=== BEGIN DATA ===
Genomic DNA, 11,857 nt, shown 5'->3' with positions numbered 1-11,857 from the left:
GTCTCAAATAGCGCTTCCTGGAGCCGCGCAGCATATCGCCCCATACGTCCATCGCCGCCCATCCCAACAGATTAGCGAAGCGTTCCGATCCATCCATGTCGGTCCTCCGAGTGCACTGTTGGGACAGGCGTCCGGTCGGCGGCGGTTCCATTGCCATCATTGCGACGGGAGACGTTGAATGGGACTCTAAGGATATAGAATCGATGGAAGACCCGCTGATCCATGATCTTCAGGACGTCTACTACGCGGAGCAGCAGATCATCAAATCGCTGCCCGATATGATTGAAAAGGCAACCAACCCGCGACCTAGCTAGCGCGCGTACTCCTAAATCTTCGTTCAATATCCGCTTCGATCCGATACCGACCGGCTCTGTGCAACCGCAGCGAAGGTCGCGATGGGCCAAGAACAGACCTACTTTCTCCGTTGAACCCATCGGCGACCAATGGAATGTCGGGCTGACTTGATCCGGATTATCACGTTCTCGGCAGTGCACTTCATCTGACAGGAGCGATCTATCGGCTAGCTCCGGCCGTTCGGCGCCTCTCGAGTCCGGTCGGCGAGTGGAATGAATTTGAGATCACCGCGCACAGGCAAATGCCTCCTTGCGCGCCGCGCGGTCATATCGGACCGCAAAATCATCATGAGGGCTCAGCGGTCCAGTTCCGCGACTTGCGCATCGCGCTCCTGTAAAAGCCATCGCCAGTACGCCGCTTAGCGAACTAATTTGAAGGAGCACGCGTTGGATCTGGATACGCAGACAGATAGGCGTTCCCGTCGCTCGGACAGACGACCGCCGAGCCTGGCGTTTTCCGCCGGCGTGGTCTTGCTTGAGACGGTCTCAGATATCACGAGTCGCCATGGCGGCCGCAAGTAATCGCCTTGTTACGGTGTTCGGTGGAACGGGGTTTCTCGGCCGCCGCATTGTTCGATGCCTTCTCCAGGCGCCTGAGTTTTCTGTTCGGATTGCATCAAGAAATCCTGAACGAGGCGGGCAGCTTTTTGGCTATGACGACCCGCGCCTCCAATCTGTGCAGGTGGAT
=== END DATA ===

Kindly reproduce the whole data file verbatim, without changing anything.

Genomic DNA, 11,857 nt, shown 5'->3' with positions numbered 1-11,857 from the left:
GTCTCAAATAGCGCTTCCTGGAGCCGCGCAGCATATCGCCCCATACGTCCATCGCCGCCCATCCCAACAGATTAGCGAAGCGTTCCGATCCATCCATGTCGGTCCTCCGAGTGCACTGTTGGGACAGGCGTCCGGTCGGCGGCGGTTCCATTGCCATCATTGCGACGGGAGACGTTGAATGGGACTCTAAGGATATAGAATCGATGGAAGACCCGCTGATCCATGATCTTCAGGACGTCTACTACGCGGAGCAGCAGATCATCAAATCGCTGCCCGATATGATTGAAAAGGCAACCAACCCGCGACCTAGCTAGCGCGCGTACTCCTAAATCTTCGTTCAATATCCGCTTCGATCCGATACCGACCGGCTCTGTGCAACCGCAGCGAAGGTCGCGATGGGCCAAGAACAGACCTACTTTCTCCGTTGAACCCATCGGCGACCAATGGAATGTCGGGCTGACTTGATCCGGATTATCACGTTCTCGGCAGTGCACTTCATCTGACAGGAGCGATCTATCGGCTAGCTCCGGCCGTTCGGCGCCTCTCGAGTCCGGTCGGCGAGTGGAATGAATTTGAGATCACCGCGCACAGGCAAATGCCTCCTTGCGCGCCGCGCGGTCATATCGGACCGCAAAATCATCATGAGGGCTCAGCGGTCCAGTTCCGCGACTTGCGCATCGCGCTCCTGTAAAAGCCATCGCCAGTACGCCGCTTAGCGAACTAATTTGAAGGAGCACGCGTTGGATCTGGATACGCAGACAGATAGGCGTTCCCGTCGCTCGGACAGACGACCGCCGAGCCTGGCGTTTTCCGCCGGCGTGGTCTTGCTTGAGACGGTCTCAGATATCACGAGTCGCCATGGCGGCCGCAAGTAATCGCCTTGTTACGGTGTTCGGTGGAACGGGGTTTCTCGGCCGCCGCATTGTTCGATGCCTTCTCCAGGCGCCTGAGTTTTCTGTTCGGATTGCATCAAGAAATCCTGAACGAGGCGGGCAGCTTTTTGGCTATGACGACCCGCGCCTCCAATCTGTGCAGGTGGAT